Shakespeare VR and uncommon research data
While some of our projects present complexity in data analysis, or others in the multilayered dance that is web development, sometimes they challenge us in unexpected ways and present edge cases to the kinds of services our library offers.
Dr. Stephen Wittek’s (Shakespeare VR)[https://shx-vr.com] was one such project. From the project description:
The Shakespeare-VR project uses virtual reality technologies to bring students face-to-face with professional actors performing Shakespearean soliloquies in a replica of Shakespeare’s Blackfriars Playhouse.
On the one hand, this project’s needs were comparatively simple. It needed a straightforward, easy-to-edit, sustainable website where the project team could post links to the 360º videos they recorded at the Blackfriars Playhouse, as well as links to curricula and educational materials.
But the project presented a new (to me) data challenge - just what kinds of data do you need to save from a 360º video project? It was clear that we wanted to preserve copies of each of the finished, edited videos the team had filmed at the playhouse into CMU’s institutional repository KiltHub. But we also had the raw video taken by each their camera rig’s 17 cameras, as well as a host of other clips of audio and video, some snapped on a phone, during the filming day.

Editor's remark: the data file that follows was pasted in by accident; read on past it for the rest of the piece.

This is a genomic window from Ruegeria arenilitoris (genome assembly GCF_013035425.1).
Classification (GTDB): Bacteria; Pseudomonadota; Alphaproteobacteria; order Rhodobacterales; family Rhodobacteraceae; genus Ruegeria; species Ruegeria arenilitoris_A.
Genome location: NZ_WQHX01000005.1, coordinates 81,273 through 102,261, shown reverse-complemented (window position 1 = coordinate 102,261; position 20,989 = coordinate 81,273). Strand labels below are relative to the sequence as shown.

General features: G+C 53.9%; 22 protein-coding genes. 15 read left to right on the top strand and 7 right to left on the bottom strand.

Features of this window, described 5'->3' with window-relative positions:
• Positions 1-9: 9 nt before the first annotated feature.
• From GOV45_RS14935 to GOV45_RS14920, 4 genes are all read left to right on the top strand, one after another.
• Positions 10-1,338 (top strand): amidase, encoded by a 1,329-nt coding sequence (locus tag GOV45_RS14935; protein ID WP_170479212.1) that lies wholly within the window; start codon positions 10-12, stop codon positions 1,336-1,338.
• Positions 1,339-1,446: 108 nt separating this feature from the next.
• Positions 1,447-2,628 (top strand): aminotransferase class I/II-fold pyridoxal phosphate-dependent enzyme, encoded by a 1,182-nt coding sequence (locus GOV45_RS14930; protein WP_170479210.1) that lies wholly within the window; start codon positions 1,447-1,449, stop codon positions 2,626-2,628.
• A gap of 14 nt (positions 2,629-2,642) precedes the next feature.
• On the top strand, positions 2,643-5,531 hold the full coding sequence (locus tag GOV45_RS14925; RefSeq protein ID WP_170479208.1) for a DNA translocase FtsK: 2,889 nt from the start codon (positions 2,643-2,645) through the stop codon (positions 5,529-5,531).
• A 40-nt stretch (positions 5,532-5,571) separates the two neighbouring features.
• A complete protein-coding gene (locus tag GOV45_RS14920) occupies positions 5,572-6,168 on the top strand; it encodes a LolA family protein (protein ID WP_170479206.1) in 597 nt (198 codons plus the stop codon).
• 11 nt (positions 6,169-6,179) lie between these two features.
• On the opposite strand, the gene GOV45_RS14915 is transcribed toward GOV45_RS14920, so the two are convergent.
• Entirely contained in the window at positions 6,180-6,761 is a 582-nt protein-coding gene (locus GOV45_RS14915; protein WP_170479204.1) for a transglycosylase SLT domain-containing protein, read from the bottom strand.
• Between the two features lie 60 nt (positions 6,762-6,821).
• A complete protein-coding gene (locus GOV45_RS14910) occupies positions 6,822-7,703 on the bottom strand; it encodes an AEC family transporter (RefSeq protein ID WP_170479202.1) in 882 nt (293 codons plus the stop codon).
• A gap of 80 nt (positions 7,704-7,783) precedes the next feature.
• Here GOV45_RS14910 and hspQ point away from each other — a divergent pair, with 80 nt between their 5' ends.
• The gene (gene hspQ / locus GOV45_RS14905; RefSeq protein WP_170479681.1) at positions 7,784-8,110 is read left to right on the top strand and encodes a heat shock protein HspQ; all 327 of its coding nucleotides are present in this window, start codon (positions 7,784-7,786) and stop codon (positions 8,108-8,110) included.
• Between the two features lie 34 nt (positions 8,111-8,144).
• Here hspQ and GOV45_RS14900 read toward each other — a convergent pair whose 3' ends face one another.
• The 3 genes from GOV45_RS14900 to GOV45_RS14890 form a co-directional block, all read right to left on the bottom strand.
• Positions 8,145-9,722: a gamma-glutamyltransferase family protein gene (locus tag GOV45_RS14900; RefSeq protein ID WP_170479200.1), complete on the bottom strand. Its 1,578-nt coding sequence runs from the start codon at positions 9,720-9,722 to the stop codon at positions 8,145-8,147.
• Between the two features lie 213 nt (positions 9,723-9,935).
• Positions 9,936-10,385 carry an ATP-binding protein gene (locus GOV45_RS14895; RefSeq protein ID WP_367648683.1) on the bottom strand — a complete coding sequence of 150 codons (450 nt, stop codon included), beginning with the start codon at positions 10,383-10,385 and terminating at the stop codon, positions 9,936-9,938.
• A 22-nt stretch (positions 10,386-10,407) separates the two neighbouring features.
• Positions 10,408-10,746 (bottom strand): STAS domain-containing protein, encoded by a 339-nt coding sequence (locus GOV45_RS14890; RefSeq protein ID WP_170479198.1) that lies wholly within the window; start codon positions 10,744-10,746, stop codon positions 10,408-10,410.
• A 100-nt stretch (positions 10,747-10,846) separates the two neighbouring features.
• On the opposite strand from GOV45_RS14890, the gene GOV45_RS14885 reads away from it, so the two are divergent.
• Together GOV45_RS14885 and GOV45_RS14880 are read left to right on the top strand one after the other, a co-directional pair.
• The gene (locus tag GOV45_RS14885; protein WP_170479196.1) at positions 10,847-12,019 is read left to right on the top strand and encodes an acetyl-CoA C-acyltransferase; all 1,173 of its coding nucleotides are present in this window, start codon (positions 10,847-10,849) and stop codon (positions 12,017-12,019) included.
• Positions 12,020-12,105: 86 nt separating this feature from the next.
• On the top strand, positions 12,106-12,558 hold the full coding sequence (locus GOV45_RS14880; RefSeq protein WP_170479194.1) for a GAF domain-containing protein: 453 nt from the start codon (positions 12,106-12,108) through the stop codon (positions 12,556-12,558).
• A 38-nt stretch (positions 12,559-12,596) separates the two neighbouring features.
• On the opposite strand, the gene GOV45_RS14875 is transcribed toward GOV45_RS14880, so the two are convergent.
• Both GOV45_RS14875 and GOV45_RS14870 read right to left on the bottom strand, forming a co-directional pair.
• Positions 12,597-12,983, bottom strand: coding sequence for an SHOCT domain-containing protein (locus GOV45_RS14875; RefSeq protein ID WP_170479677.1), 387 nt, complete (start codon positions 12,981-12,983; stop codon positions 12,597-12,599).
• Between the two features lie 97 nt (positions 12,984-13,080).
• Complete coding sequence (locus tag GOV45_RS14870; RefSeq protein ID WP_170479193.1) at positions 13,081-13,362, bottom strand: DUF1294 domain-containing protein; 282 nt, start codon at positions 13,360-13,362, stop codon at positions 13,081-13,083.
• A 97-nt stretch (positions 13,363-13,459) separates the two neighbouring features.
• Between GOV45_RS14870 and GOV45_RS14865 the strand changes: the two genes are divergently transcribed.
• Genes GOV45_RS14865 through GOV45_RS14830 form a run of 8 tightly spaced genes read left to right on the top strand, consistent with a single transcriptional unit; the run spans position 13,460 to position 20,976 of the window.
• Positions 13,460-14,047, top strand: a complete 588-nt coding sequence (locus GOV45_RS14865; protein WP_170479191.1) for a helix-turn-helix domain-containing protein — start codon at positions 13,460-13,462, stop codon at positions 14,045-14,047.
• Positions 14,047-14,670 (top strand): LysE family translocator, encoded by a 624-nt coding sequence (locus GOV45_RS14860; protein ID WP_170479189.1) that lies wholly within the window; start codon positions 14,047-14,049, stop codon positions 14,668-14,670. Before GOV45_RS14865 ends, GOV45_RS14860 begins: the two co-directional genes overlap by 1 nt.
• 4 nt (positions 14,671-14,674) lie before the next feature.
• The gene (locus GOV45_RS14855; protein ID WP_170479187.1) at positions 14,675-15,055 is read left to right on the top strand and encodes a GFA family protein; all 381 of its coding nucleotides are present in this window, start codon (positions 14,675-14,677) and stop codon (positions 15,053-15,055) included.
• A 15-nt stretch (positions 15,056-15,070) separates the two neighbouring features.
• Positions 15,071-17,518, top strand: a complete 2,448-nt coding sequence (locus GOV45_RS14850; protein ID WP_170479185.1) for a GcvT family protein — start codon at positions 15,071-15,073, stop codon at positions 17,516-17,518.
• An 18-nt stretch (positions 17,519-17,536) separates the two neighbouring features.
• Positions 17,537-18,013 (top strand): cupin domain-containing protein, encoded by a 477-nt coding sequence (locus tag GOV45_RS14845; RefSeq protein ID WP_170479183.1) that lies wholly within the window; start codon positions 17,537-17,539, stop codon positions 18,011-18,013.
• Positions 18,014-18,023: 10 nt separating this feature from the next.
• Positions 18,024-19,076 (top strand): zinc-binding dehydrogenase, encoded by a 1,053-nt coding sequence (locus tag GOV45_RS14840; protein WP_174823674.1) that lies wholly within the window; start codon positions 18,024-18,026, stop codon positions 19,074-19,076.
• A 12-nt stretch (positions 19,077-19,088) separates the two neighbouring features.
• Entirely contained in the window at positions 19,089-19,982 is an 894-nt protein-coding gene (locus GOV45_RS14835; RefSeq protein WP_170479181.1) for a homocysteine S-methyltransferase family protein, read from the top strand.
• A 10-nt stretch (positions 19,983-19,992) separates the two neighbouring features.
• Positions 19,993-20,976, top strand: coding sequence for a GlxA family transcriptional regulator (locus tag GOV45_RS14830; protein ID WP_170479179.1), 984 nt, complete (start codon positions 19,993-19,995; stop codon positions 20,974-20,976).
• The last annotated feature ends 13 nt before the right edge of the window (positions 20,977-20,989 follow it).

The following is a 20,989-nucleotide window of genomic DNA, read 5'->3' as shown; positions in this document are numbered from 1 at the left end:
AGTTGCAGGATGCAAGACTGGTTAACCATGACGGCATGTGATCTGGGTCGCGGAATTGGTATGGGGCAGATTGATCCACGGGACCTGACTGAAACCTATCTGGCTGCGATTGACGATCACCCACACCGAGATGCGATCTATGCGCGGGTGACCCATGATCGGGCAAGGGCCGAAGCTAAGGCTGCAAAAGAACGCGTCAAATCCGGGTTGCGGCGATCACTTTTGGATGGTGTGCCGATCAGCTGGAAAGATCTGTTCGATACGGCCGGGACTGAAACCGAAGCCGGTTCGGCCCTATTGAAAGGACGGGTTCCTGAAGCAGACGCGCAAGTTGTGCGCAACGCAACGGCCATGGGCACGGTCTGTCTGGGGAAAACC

This also exposed lots of small usability issues in FigShare’s offering, which resulted in a lot of useful conversations with our scholarly communications librarian who works with the vendor supplying it. I discussed this issue with our new data management librarian Hannah Gunderman in a blog post she wrote about the project, on how the convenience of cloud offerings falls apart when you have data too large to comfortably send outside your own local network:
Matthew noted that with such a large amount of data (we are talking 500GB!), it was easier to have everything on a physical hard drive rather than stored in the cloud. He immediately reached out to David Scherer, our Scholarly Communications and Research Curation Consultant at CMU Libraries, to use a reliable, old-school method called FTP, or File Transfer Protocol, for moving these large files to KiltHub. In total, the upload included both the raw data as well as the final videos edited by Stitchbridge.
It’s also helped us be more mindful about how we are asking researchers to document their deposits, as the “template”